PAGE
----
Almost every abusive relationship follows a similar pattern: the abusive partner lures the abused party into the relationship with lavish promises, and then once they are ensnared, finds reasons to renege on those promises and justifications to be a little bit abusive.
The abused party will try to resist this shift, but the abuser will find some way to overcome that resistance (e.g., they will gaslight the partner into believing the abuse isn’t even happening).
In turn, that small amount of abuse will become the accepted standard for the relationship, and if the victimized partner ever attempts to resist the new normal, the abuser will throw a fit until the partner resumes their compliance with the abuser.
That cycle will repeat and repeat until a high degree of abuse (be it physical or emotional) becomes the norm, and the abused individual is trapped and has to go along with it.
Typically, one of the following breaks this cycle:
The abuse is so flagrant that outside parties try to stop it. For example, sometimes someone will arrive at the emergency room (ER) with an injury resulting from domestic violence, and law enforcement may get involved. However, this is by no means guaranteed (e.g., the ER may not be able to intervene in the cycle if the patient wishes to stay with the abuser), and sometimes a neighbor will overhear an incident and contact the police.
You would think that the last one should always happen, but in reality, it’s extremely easy to get trapped in these cycles and immensely difficult to leave them once someone in a position of “authority” forbids you from doing so.
Humans, in general, gradually acclimate to worsening conditions, so provided an abuser eases into their abuse, the reflex to run away from them doesn’t trigger (conversely, if the abuser did a lot of what they had planned at the start of the relationship, the abused party would recognize that it was unacceptable and immediately exit).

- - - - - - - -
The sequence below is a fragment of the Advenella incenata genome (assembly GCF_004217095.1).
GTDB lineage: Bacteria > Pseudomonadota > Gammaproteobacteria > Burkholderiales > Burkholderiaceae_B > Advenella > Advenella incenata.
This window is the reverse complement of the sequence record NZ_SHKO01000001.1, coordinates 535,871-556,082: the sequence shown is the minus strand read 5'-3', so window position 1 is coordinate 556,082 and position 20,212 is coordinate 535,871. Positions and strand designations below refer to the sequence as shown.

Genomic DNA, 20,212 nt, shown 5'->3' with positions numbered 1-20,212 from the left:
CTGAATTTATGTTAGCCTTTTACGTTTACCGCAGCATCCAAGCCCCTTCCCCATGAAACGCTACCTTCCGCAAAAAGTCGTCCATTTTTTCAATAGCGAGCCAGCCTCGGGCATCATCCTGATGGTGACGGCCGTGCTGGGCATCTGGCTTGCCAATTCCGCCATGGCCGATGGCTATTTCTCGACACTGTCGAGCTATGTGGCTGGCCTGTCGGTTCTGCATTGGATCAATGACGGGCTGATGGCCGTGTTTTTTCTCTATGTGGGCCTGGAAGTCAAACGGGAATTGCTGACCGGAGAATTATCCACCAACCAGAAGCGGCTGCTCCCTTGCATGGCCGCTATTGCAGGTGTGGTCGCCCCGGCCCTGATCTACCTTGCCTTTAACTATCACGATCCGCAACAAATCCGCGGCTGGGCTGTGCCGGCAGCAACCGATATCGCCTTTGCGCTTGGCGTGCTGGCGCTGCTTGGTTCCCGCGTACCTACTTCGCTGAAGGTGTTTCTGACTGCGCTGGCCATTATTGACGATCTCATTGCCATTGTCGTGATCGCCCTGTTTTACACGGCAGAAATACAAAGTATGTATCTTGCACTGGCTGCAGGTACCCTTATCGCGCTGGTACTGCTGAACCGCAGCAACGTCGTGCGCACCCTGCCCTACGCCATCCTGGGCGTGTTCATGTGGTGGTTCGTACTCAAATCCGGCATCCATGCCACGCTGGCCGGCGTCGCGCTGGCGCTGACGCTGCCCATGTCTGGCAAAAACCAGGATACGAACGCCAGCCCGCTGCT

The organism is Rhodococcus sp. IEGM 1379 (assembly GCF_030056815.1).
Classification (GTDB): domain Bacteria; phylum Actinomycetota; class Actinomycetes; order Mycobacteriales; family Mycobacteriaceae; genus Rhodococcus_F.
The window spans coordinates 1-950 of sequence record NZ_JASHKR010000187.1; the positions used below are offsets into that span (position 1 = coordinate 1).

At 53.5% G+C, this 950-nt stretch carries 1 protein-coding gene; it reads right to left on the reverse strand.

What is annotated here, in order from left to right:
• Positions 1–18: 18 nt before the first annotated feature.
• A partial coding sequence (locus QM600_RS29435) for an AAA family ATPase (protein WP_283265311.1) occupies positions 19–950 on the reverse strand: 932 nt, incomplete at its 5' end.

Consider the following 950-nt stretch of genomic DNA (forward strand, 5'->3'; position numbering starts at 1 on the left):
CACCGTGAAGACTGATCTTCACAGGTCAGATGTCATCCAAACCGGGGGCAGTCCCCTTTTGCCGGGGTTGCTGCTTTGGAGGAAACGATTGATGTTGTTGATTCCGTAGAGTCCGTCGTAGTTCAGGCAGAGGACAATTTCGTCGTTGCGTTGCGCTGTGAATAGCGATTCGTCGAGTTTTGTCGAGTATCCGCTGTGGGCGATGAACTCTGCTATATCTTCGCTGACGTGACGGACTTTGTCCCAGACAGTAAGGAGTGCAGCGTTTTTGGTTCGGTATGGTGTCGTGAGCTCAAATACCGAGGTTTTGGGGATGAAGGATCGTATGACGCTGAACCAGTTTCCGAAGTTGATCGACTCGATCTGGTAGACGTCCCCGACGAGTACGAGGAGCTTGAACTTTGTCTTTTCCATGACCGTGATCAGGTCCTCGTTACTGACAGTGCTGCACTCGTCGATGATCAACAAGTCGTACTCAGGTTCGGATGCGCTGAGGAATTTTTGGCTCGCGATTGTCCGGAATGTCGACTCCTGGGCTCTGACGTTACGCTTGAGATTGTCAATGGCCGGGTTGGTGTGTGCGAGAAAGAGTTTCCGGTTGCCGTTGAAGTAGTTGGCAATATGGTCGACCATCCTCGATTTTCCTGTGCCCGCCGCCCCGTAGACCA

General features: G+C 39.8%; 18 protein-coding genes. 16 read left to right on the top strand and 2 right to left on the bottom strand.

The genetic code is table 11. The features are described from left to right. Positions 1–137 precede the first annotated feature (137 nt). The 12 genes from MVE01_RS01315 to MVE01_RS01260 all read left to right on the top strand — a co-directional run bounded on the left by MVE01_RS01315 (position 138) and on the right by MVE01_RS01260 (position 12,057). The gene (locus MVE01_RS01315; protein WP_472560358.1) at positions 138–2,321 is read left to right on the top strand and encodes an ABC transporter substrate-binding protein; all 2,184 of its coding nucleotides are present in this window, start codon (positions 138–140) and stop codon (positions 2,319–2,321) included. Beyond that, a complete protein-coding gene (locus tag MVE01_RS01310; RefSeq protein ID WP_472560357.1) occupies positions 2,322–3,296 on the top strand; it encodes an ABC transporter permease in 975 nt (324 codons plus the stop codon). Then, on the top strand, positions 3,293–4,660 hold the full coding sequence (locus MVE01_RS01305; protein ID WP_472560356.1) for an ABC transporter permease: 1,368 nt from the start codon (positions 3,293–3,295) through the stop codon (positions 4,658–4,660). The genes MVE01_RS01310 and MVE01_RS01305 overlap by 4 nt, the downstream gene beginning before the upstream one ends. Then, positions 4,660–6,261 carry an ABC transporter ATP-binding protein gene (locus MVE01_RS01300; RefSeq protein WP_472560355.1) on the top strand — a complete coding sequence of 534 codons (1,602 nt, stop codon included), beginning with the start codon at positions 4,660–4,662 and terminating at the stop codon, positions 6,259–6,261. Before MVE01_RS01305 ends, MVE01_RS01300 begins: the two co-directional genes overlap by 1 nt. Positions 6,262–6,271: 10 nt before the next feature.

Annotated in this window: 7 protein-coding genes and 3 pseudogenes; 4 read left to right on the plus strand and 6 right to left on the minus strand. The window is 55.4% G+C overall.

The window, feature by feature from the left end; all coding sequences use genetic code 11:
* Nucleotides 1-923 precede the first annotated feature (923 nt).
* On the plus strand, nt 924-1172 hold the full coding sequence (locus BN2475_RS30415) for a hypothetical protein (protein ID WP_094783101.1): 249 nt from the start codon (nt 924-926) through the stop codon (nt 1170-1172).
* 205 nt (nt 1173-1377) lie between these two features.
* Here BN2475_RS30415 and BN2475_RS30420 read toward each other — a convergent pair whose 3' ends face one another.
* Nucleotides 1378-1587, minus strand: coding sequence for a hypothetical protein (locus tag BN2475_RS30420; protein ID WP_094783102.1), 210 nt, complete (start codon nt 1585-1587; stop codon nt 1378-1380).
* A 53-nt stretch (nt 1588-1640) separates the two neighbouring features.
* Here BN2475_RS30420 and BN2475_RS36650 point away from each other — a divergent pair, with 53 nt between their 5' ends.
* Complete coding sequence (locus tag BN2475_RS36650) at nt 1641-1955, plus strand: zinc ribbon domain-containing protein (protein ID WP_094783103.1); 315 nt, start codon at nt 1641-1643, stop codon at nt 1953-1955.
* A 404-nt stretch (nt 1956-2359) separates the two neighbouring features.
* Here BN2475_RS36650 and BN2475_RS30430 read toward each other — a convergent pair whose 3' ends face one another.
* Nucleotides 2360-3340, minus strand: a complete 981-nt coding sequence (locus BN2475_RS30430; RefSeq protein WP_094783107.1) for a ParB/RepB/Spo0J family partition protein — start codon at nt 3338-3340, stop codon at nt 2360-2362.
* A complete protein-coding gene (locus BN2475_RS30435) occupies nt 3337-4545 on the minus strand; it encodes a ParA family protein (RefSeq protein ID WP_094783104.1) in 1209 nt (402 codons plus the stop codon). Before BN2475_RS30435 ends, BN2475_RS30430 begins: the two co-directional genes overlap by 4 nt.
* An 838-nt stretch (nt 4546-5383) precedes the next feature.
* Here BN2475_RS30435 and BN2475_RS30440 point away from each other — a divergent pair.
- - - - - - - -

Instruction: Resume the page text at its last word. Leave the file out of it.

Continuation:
One of the things I’ve found quite frustrating about life is that many people I come across (including individuals I do not consider to be mean-spirited) will follow a similar pattern of gradually escalating the obligations and expectations they place on me in tandem with increasing hostility towards any non-compliance I provide to their increasing demands.
When I was younger, I frequently found myself being pushed into abusive dynamics (a common scenario was me wanting to help someone who requested it) and then clashing with the party later when they began pushing those demands onto me, and I had to try and make them stop.
As I’ve gotten older, I’ve accepted that this is just something people do, and the best way to navigate the issue is by always sidestepping expectations or obligations people attempt to place on you so the cycle can never start (which can sometimes be very challenging).
In the same way, this process occurs in interpersonal interactions, it is also done by bad actors against the population as a whole (when governments do this, it is commonly referred to as the “totalitarian tiptoe”).
If you consider the whole COVID-19 “pandemic” situation, we had a series of entirely absurd demands placed upon us for “emergency” reasons. Then when each stipulation was complied with, an even more extreme one was put forward. For example, although the lockdowns had no value and resulted in enormous social costs, many are now calling for climate lockdowns to fight “emergency” the climate change (those lockdowns are discussed further here).
Another common abuser of society is the pharmaceutical industry. Nowadays, I am often asked how I could accurately predict the course of the pandemic, and my answer each time is: “All of this was just an escalation of what the industry had done previously.”
As the years have gone by, the industry has become more and more brazen in pushing unsafe and ineffective medications onto the market and paying off the government to gaslight the injured parties rather than fulfilling its obligation to investigate and pull the harmful drugs.
For example, much of what has happened throughout the COVID-19 pandemic parallels the early days of the AIDS epidemic. Fauci fought to keep a variety of effective treatments for AIDS off the market so that he could push through a deadly and ineffective (but highly lucrative) drug on the gay community to treat HIV, which was AZT.
This is exactly what Fauci later did during COVID-19, first with remdesivir, and later the vaccines, except this time it affected all of America rather than just the gay community (who actively protested him at the time, but for all practical purposes were ignored):